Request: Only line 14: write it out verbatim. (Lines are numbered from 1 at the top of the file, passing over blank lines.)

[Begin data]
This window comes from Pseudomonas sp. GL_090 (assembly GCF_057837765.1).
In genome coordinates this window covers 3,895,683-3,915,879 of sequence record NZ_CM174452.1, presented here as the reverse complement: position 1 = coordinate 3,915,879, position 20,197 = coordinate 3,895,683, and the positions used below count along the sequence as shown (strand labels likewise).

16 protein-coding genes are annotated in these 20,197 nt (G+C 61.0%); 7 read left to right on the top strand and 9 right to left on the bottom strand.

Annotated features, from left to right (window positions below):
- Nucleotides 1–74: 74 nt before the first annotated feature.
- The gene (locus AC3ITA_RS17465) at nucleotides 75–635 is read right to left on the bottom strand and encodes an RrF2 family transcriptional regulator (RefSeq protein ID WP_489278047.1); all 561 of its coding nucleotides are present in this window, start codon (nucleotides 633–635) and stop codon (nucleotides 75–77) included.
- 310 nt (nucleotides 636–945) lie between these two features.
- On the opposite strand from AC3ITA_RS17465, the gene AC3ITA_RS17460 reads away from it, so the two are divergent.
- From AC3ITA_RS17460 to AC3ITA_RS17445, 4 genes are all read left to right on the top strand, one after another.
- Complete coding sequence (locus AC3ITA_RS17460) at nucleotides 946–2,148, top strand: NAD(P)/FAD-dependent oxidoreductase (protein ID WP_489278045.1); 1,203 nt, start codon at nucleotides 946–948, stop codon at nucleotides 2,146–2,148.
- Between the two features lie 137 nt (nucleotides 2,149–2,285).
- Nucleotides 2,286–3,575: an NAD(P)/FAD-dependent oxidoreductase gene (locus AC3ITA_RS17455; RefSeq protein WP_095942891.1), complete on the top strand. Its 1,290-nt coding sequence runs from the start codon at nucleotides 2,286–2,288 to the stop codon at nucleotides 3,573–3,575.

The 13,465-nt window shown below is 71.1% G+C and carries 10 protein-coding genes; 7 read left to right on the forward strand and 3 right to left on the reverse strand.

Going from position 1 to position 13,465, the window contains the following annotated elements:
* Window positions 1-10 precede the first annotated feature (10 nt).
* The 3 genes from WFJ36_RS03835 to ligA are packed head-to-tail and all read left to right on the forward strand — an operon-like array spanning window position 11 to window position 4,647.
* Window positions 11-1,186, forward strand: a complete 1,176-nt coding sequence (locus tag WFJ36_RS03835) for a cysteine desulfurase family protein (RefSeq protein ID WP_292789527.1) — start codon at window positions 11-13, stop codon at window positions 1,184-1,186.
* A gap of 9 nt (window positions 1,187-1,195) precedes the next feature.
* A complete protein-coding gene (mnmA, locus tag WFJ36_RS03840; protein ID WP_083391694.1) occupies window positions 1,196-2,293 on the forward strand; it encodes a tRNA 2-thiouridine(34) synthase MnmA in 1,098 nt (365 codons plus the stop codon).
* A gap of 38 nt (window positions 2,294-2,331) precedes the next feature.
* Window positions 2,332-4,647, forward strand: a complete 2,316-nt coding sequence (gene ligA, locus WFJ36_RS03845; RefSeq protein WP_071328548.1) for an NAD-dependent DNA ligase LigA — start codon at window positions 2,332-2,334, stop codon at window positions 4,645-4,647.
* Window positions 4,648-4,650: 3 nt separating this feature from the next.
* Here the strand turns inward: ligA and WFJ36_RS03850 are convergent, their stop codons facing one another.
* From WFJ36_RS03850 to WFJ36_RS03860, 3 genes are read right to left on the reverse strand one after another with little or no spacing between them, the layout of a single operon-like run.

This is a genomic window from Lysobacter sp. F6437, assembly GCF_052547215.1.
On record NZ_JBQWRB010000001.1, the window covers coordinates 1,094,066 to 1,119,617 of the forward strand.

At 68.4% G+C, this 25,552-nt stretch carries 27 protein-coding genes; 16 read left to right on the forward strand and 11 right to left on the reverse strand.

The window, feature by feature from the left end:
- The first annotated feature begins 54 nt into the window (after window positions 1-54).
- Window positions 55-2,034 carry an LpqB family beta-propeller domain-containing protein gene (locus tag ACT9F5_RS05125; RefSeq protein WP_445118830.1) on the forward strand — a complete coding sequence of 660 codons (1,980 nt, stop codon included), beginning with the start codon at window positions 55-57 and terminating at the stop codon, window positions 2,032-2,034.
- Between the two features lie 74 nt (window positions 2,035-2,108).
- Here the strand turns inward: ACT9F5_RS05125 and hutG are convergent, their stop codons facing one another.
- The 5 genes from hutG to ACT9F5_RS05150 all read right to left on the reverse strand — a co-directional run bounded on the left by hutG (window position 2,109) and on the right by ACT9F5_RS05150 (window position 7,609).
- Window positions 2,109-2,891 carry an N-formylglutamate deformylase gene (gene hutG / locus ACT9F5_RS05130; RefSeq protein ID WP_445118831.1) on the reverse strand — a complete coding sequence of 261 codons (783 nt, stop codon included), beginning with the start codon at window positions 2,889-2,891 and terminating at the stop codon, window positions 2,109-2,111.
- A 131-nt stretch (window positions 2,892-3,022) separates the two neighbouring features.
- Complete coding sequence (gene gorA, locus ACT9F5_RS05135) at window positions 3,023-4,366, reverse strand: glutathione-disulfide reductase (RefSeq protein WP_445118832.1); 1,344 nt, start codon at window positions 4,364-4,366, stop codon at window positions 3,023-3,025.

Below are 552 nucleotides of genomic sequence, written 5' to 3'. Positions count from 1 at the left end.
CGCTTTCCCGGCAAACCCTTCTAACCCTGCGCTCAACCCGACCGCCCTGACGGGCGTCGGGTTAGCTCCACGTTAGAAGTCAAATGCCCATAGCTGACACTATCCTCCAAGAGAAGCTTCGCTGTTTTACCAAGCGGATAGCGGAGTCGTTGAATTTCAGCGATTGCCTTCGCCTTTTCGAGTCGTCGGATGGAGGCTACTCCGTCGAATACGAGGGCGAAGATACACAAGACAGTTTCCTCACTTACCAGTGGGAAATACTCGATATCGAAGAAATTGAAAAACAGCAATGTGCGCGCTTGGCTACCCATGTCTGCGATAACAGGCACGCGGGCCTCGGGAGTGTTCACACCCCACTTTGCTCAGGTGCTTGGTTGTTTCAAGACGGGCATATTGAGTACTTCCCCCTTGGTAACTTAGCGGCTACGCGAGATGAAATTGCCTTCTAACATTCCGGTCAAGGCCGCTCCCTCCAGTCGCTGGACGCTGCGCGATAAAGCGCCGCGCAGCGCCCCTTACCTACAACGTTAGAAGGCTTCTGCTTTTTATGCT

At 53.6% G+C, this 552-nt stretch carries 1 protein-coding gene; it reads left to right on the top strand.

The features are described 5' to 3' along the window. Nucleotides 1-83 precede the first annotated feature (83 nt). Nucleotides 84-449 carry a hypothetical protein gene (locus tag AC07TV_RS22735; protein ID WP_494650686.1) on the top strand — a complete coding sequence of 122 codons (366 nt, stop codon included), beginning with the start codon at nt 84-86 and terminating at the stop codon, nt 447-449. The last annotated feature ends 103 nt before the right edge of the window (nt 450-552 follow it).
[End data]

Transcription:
Going from position 1 to position 13,465, the window contains the following annotated elements: